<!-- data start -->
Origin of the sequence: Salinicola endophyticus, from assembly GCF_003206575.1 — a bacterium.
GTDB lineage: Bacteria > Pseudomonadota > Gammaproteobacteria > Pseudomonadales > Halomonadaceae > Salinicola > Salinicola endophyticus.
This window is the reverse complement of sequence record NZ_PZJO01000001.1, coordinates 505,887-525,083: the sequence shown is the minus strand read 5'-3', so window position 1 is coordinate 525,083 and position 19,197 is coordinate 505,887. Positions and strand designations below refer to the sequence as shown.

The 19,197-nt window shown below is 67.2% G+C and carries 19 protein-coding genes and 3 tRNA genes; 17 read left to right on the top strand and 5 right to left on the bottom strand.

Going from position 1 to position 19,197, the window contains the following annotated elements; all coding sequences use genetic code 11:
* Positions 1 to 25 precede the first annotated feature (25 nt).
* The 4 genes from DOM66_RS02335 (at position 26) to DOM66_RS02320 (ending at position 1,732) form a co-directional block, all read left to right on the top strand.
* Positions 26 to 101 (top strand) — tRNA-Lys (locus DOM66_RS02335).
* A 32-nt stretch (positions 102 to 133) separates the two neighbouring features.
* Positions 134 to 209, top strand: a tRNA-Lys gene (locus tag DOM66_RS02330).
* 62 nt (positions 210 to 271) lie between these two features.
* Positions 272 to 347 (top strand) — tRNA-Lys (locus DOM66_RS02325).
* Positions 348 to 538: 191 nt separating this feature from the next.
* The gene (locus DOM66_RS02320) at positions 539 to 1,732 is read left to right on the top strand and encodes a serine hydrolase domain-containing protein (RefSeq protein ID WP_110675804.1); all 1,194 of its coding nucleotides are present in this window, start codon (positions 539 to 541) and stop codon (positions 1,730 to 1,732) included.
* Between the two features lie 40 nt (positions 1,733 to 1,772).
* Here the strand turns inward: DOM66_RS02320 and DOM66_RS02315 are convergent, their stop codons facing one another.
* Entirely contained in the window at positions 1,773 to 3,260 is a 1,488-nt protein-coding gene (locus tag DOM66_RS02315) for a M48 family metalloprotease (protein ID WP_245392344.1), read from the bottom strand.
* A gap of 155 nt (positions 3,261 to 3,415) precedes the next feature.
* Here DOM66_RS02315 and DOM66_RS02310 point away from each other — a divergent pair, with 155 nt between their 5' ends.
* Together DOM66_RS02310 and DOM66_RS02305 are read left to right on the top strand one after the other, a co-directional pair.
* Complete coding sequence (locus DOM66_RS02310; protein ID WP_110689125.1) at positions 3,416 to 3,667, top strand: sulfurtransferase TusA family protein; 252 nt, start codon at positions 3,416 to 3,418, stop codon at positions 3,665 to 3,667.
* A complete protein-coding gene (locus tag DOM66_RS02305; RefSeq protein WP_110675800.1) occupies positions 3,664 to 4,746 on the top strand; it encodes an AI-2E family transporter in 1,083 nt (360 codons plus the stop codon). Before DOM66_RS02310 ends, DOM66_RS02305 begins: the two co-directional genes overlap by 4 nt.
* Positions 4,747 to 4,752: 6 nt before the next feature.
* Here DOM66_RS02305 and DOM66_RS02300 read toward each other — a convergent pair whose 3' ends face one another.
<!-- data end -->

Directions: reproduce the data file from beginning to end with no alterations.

Origin of the sequence: Salinicola endophyticus, from assembly GCF_003206575.1 — a bacterium.
GTDB lineage: Bacteria > Pseudomonadota > Gammaproteobacteria > Pseudomonadales > Halomonadaceae > Salinicola > Salinicola endophyticus.
This window is the reverse complement of sequence record NZ_PZJO01000001.1, coordinates 505,887-525,083: the sequence shown is the minus strand read 5'-3', so window position 1 is coordinate 525,083 and position 19,197 is coordinate 505,887. Positions and strand designations below refer to the sequence as shown.

The 19,197-nt window shown below is 67.2% G+C and carries 19 protein-coding genes and 3 tRNA genes; 17 read left to right on the top strand and 5 right to left on the bottom strand.

Going from position 1 to position 19,197, the window contains the following annotated elements; all coding sequences use genetic code 11:
* Positions 1 to 25 precede the first annotated feature (25 nt).
* The 4 genes from DOM66_RS02335 (at position 26) to DOM66_RS02320 (ending at position 1,732) form a co-directional block, all read left to right on the top strand.
* Positions 26 to 101 (top strand) — tRNA-Lys (locus DOM66_RS02335).
* A 32-nt stretch (positions 102 to 133) separates the two neighbouring features.
* Positions 134 to 209, top strand: a tRNA-Lys gene (locus tag DOM66_RS02330).
* 62 nt (positions 210 to 271) lie between these two features.
* Positions 272 to 347 (top strand) — tRNA-Lys (locus DOM66_RS02325).
* Positions 348 to 538: 191 nt separating this feature from the next.
* The gene (locus DOM66_RS02320) at positions 539 to 1,732 is read left to right on the top strand and encodes a serine hydrolase domain-containing protein (RefSeq protein ID WP_110675804.1); all 1,194 of its coding nucleotides are present in this window, start codon (positions 539 to 541) and stop codon (positions 1,730 to 1,732) included.
* Between the two features lie 40 nt (positions 1,733 to 1,772).
* Here the strand turns inward: DOM66_RS02320 and DOM66_RS02315 are convergent, their stop codons facing one another.
* Entirely contained in the window at positions 1,773 to 3,260 is a 1,488-nt protein-coding gene (locus tag DOM66_RS02315) for a M48 family metalloprotease (protein ID WP_245392344.1), read from the bottom strand.
* A gap of 155 nt (positions 3,261 to 3,415) precedes the next feature.
* Here DOM66_RS02315 and DOM66_RS02310 point away from each other — a divergent pair, with 155 nt between their 5' ends.
* Together DOM66_RS02310 and DOM66_RS02305 are read left to right on the top strand one after the other, a co-directional pair.
* Complete coding sequence (locus DOM66_RS02310; protein ID WP_110689125.1) at positions 3,416 to 3,667, top strand: sulfurtransferase TusA family protein; 252 nt, start codon at positions 3,416 to 3,418, stop codon at positions 3,665 to 3,667.
* A complete protein-coding gene (locus tag DOM66_RS02305; RefSeq protein WP_110675800.1) occupies positions 3,664 to 4,746 on the top strand; it encodes an AI-2E family transporter in 1,083 nt (360 codons plus the stop codon). Before DOM66_RS02310 ends, DOM66_RS02305 begins: the two co-directional genes overlap by 4 nt.
* Positions 4,747 to 4,752: 6 nt before the next feature.
* Here DOM66_RS02305 and DOM66_RS02300 read toward each other — a convergent pair whose 3' ends face one another.